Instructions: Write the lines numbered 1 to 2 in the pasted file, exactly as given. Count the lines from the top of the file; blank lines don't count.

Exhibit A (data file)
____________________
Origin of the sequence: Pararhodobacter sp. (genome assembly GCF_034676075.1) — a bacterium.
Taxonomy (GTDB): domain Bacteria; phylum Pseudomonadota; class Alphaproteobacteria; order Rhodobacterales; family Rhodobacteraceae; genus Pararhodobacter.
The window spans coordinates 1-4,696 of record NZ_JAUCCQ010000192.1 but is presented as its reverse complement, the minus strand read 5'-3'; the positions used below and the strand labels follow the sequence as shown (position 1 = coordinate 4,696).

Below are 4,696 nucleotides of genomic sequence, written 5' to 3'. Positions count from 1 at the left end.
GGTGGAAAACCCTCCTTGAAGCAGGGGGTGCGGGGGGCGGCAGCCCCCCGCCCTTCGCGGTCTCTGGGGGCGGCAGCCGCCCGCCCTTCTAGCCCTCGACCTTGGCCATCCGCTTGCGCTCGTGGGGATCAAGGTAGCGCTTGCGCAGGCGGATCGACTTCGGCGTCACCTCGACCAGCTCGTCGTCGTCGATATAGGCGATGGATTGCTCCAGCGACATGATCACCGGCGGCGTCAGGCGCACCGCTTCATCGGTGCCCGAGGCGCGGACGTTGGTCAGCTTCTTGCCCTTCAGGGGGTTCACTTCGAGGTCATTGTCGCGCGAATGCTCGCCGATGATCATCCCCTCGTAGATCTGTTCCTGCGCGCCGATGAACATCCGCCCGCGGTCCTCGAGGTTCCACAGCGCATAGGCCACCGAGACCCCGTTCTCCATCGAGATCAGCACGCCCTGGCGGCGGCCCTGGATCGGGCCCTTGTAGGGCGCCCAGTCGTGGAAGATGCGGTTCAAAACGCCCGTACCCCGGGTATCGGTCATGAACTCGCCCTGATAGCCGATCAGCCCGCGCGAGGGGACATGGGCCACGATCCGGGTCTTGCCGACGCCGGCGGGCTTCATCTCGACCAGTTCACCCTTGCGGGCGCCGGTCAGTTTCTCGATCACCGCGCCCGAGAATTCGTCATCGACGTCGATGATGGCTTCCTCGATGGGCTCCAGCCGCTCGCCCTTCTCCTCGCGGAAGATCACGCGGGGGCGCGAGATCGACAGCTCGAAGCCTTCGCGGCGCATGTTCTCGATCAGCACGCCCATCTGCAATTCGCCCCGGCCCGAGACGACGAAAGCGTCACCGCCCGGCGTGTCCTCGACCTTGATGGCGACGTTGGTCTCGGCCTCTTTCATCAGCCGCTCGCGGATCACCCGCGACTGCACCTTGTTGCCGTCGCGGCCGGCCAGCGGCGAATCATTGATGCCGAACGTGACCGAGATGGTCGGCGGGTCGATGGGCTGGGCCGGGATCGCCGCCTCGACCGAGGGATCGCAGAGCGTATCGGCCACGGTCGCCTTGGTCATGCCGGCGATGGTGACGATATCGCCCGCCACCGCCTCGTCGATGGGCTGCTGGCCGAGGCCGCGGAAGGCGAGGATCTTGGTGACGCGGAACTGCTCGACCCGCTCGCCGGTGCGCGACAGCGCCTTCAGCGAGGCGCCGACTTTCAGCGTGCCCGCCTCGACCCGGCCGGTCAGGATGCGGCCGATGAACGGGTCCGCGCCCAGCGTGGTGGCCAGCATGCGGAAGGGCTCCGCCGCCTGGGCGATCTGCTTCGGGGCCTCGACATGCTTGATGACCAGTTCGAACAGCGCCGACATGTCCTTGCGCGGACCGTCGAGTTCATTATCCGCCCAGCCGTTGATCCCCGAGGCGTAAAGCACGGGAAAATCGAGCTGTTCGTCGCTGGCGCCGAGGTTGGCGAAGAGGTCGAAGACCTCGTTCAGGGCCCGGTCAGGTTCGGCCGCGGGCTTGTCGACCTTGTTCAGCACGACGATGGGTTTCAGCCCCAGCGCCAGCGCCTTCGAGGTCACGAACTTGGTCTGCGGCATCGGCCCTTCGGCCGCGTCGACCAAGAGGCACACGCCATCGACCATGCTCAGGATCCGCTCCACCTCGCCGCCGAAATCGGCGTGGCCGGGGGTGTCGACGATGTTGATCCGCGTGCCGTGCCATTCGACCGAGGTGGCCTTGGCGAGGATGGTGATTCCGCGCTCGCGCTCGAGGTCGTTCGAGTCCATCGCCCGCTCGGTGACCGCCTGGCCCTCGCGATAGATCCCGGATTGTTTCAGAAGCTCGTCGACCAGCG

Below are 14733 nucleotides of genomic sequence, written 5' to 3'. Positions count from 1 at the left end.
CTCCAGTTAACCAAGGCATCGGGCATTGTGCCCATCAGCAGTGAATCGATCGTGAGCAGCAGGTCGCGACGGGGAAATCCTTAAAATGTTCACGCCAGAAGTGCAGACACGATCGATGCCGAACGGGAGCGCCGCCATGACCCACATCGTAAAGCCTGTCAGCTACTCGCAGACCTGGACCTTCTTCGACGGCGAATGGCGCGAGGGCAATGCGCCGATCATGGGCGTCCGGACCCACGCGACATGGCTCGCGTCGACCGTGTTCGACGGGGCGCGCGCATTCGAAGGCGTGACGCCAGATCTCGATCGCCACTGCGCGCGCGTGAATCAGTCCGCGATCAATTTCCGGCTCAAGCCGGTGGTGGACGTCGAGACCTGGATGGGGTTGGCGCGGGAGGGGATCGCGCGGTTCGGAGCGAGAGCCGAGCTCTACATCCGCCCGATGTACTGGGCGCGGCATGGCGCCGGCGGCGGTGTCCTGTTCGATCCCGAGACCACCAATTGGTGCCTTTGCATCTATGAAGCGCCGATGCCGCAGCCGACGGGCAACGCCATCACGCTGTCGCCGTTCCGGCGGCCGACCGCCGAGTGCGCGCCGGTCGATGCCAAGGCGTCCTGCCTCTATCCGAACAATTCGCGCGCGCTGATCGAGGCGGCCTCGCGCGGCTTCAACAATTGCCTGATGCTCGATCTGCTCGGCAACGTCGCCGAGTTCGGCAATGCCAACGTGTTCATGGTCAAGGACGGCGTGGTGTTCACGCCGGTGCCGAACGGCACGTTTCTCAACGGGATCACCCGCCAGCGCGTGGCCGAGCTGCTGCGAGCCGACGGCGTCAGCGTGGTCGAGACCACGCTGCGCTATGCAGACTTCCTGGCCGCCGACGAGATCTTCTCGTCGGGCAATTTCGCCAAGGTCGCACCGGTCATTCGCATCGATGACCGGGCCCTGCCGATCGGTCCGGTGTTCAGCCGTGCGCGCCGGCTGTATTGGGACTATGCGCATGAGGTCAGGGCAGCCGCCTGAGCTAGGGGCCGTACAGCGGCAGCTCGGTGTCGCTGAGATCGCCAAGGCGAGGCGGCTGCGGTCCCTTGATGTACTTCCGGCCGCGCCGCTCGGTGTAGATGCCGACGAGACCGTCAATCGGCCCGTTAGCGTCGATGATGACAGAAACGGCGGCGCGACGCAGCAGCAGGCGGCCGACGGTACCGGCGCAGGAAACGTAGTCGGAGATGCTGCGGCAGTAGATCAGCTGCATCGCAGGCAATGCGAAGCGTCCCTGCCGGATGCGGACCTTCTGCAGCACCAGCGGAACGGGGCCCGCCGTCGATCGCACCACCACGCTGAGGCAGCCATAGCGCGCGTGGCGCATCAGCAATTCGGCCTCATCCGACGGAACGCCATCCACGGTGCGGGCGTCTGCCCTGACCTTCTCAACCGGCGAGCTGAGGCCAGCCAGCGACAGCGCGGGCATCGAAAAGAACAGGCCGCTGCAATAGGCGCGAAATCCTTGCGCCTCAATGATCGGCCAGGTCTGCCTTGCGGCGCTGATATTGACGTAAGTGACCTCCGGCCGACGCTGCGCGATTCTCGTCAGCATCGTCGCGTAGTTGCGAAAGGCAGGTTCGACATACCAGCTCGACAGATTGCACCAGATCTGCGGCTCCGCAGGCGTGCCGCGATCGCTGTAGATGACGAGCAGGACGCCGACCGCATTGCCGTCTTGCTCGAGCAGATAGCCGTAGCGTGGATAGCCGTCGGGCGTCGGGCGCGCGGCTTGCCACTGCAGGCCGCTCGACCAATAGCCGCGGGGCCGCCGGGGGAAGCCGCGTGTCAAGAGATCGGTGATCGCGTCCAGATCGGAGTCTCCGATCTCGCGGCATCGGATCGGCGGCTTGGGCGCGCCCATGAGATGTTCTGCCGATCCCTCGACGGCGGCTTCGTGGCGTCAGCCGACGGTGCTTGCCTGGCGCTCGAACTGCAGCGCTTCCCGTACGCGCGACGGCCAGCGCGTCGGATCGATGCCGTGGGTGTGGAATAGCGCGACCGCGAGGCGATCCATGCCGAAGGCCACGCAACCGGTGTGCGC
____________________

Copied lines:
Origin of the sequence: Pararhodobacter sp. (genome assembly GCF_034676075.1) — a bacterium.
Taxonomy (GTDB): domain Bacteria; phylum Pseudomonadota; class Alphaproteobacteria; order Rhodobacterales; family Rhodobacteraceae; genus Pararhodobacter.